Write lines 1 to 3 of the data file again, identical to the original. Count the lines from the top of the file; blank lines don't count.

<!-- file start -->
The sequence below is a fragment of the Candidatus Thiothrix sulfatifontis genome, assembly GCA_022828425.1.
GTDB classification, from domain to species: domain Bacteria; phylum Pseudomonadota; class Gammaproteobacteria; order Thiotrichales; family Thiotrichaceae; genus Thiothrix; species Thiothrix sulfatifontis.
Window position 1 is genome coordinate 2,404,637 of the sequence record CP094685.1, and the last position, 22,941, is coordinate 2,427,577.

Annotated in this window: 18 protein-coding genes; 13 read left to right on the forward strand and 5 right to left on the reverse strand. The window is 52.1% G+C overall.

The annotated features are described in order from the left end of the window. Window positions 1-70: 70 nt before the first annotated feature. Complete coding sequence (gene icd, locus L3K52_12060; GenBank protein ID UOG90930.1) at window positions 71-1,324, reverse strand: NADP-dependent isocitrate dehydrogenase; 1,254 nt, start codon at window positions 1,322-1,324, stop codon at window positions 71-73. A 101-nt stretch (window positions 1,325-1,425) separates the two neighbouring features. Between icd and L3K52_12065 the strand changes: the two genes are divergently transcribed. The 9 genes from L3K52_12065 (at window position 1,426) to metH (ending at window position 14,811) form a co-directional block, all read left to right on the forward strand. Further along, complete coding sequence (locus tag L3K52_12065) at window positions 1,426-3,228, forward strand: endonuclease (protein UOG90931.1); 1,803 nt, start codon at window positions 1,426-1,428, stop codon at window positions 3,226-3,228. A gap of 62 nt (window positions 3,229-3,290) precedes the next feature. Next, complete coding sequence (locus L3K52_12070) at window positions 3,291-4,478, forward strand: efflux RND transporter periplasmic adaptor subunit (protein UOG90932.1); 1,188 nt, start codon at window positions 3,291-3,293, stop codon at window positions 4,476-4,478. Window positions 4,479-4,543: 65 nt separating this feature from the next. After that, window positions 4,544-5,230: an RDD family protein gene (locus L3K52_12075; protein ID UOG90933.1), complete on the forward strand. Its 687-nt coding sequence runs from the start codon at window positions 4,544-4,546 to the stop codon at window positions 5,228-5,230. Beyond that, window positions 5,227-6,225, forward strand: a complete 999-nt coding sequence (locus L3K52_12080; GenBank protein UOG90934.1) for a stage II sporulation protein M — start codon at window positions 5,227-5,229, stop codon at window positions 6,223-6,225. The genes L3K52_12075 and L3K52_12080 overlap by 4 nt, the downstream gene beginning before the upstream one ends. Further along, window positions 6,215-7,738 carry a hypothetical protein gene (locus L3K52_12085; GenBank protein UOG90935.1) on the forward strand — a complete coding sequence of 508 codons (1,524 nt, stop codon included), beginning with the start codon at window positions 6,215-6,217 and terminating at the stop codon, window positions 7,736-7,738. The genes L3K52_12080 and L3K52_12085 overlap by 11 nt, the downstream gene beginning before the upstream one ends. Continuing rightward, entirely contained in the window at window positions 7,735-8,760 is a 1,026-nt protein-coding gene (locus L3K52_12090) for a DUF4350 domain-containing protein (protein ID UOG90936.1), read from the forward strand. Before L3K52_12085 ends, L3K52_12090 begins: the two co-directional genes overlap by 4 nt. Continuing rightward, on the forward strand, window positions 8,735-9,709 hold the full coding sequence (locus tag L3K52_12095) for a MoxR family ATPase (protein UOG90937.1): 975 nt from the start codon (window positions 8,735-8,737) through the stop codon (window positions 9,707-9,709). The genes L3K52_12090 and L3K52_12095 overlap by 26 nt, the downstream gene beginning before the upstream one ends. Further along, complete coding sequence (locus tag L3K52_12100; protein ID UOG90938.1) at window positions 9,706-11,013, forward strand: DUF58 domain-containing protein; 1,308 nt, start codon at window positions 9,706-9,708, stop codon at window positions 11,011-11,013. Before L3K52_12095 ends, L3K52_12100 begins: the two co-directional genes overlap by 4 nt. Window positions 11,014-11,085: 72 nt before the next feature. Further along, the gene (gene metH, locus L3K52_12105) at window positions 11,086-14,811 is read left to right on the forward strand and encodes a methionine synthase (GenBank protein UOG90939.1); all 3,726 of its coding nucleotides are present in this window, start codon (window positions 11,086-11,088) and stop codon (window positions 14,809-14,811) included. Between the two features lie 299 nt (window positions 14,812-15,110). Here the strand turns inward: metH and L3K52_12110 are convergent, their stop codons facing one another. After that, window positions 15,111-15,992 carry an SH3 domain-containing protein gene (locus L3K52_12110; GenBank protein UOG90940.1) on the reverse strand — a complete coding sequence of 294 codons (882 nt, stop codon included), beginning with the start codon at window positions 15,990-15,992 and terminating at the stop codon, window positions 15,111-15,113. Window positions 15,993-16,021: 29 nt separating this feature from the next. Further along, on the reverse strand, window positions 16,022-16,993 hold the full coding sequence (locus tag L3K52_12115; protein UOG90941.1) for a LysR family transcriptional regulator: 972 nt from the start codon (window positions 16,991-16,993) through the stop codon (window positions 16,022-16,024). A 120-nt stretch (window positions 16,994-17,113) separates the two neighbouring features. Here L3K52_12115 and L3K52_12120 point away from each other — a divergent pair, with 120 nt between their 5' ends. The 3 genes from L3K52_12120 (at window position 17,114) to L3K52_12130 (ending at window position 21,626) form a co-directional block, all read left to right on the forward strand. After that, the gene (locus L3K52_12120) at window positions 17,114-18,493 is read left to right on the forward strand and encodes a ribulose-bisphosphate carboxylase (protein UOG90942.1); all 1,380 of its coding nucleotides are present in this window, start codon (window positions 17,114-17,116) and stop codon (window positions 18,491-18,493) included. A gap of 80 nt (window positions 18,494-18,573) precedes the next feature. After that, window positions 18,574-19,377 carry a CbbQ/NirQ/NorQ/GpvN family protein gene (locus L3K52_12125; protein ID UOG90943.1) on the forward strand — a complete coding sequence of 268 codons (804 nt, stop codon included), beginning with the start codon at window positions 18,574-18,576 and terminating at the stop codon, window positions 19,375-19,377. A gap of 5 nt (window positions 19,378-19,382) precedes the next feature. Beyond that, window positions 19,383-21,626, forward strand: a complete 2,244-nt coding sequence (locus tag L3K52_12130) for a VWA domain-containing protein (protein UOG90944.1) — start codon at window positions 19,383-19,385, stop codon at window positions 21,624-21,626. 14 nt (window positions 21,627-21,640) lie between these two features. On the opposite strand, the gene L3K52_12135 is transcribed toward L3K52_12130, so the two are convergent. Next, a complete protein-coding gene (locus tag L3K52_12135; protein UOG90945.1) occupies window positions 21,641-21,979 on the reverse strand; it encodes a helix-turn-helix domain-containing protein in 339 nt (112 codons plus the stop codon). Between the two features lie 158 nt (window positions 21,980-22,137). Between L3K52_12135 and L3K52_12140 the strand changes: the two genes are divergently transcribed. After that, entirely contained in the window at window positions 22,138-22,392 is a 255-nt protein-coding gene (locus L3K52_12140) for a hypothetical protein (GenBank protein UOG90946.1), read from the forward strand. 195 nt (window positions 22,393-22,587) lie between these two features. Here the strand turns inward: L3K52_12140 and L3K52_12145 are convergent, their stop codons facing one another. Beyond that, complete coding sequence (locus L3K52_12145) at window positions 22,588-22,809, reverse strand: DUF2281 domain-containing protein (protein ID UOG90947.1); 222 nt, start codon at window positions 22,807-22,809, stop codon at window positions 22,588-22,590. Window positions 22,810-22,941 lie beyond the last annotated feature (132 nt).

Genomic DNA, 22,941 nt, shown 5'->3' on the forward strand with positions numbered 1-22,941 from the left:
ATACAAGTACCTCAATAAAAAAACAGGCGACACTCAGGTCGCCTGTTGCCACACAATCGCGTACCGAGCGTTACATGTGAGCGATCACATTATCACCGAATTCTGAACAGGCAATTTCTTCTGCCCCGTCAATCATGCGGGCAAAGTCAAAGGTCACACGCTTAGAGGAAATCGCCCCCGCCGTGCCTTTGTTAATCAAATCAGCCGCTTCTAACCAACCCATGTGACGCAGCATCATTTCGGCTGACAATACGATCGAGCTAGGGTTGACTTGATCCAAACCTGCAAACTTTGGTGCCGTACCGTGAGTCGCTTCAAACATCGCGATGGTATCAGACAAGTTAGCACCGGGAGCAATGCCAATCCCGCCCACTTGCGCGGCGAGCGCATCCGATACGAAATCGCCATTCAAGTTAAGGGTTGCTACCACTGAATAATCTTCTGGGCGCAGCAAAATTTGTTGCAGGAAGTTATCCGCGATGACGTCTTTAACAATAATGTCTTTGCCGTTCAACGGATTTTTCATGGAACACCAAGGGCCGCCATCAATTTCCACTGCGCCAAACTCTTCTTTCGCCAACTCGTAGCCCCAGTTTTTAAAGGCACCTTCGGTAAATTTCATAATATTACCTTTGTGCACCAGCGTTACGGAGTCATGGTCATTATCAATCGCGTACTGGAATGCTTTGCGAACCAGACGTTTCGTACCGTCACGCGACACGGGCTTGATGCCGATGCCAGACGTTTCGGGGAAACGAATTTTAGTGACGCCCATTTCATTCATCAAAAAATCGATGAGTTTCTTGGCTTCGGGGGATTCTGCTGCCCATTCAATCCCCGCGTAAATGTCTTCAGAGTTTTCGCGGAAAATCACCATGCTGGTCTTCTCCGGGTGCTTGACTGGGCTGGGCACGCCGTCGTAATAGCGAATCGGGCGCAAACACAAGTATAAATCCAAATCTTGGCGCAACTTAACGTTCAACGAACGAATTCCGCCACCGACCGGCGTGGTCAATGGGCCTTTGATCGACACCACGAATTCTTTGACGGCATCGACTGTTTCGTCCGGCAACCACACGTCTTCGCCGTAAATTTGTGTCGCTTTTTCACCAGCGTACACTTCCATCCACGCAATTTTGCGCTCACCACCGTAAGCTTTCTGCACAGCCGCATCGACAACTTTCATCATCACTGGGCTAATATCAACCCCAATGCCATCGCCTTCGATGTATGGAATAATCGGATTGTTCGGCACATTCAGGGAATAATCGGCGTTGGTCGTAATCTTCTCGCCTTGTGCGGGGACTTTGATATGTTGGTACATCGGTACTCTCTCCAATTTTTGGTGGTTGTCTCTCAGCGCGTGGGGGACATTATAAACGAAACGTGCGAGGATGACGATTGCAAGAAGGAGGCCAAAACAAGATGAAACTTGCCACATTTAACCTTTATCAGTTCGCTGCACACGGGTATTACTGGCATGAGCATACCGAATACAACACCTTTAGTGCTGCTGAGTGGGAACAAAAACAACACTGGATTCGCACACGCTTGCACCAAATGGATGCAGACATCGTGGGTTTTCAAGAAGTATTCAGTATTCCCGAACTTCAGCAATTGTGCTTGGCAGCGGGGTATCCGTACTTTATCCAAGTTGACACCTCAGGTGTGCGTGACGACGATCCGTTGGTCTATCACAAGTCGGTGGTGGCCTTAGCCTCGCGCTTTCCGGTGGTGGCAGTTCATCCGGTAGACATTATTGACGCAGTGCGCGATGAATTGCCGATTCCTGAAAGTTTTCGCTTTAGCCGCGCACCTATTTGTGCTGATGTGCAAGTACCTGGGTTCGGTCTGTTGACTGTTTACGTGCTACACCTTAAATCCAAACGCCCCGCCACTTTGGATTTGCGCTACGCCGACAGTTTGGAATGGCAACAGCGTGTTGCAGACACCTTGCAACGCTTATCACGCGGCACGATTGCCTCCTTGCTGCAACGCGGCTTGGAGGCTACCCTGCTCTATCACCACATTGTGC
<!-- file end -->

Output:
The sequence below is a fragment of the Candidatus Thiothrix sulfatifontis genome, assembly GCA_022828425.1.
GTDB classification, from domain to species: domain Bacteria; phylum Pseudomonadota; class Gammaproteobacteria; order Thiotrichales; family Thiotrichaceae; genus Thiothrix; species Thiothrix sulfatifontis.
Window position 1 is genome coordinate 2,404,637 of the sequence record CP094685.1, and the last position, 22,941, is coordinate 2,427,577.